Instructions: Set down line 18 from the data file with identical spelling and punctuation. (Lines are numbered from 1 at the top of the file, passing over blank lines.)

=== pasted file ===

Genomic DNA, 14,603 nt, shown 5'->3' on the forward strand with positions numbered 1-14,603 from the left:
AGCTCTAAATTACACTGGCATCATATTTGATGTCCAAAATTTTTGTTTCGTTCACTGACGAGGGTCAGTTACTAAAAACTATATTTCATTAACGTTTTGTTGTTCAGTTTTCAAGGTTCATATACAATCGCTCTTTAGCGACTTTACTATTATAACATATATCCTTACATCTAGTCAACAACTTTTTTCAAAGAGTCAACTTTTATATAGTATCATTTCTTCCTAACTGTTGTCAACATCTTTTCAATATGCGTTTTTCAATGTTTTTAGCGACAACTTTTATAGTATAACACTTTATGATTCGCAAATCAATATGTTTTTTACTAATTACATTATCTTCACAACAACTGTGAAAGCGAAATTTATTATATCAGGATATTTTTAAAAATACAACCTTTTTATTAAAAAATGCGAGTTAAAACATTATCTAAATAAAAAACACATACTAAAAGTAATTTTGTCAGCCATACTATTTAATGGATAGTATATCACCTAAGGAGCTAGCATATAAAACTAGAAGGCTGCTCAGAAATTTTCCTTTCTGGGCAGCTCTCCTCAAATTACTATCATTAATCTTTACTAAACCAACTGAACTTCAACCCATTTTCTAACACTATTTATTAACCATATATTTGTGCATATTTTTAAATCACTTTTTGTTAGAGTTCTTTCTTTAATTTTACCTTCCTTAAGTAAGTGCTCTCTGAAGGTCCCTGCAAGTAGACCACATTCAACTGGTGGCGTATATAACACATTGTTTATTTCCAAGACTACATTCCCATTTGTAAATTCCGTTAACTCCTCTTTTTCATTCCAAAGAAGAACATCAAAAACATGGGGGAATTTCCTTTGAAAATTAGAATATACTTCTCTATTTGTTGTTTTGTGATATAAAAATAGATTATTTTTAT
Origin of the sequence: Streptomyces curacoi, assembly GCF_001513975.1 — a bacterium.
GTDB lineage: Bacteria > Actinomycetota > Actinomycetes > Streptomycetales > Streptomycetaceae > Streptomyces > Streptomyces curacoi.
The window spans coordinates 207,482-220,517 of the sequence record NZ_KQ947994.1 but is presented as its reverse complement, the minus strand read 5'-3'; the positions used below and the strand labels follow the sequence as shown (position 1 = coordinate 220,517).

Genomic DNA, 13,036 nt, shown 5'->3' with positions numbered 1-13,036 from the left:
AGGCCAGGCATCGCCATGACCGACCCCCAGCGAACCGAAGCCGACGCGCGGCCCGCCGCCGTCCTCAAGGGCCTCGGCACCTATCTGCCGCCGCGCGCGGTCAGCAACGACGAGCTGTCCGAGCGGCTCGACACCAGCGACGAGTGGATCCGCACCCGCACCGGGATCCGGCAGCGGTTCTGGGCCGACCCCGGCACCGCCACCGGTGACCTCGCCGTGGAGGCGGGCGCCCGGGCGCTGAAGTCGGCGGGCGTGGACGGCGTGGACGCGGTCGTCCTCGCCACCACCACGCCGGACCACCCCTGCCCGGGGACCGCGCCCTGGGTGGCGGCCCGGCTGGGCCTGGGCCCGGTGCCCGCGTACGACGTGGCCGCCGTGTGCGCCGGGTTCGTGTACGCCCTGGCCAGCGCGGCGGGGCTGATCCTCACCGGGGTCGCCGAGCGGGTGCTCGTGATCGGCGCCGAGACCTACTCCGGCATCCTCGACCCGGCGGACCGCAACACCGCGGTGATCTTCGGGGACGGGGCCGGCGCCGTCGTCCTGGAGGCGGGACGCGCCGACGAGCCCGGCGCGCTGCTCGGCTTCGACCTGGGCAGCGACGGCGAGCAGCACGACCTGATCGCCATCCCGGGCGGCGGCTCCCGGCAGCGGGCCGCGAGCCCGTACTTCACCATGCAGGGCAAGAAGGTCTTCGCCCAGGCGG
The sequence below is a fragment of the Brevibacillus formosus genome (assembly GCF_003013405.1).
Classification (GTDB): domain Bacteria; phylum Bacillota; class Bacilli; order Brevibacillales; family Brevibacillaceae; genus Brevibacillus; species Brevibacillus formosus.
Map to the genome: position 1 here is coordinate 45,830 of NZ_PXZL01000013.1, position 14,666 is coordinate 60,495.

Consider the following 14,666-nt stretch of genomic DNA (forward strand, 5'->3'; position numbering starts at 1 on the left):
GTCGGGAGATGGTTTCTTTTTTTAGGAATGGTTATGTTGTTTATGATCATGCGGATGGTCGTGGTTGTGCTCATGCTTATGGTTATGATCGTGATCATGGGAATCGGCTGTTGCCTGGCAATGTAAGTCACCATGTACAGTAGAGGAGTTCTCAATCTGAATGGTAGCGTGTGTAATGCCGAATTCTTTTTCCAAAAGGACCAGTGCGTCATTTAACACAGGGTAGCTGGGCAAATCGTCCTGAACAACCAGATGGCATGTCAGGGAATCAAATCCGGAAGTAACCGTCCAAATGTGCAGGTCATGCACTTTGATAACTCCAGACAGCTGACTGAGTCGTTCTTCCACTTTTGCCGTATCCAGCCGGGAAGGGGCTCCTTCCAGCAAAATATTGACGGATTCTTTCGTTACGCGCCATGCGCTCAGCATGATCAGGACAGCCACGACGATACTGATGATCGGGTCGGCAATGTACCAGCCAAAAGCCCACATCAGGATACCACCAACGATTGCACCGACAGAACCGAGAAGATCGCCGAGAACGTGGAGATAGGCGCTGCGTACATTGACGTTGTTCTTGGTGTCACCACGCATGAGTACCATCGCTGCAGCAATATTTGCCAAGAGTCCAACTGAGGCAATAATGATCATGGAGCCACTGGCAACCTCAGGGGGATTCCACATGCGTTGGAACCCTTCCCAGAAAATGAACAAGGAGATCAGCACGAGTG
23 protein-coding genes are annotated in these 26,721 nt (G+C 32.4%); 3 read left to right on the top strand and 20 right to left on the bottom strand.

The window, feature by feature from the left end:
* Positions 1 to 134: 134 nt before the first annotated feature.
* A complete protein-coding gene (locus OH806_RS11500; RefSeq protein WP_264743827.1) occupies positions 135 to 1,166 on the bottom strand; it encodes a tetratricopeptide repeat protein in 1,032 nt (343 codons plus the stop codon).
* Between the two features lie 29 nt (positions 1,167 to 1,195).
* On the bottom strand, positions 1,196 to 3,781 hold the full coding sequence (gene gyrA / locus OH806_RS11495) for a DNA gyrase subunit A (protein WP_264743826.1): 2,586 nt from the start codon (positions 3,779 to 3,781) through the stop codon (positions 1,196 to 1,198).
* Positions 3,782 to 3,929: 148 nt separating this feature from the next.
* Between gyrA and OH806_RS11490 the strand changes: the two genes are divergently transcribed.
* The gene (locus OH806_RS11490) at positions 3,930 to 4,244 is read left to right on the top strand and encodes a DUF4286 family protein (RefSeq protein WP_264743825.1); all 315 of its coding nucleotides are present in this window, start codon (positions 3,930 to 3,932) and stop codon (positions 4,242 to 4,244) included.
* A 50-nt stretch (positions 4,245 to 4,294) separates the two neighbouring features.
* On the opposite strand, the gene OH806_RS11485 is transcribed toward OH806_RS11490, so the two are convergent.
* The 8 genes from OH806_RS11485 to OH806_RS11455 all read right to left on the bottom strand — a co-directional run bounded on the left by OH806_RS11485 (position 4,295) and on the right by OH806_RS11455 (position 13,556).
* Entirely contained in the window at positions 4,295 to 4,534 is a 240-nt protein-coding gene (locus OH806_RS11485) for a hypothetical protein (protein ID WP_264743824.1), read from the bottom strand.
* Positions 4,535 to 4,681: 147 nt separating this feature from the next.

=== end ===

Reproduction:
* On the bottom strand, positions 1,196 to 3,781 hold the full coding sequence (gene gyrA / locus OH806_RS11495) for a DNA gyrase subunit A (protein WP_264743826.1): 2,586 nt from the start codon (positions 3,779 to 3,781) through the stop codon (positions 1,196 to 1,198).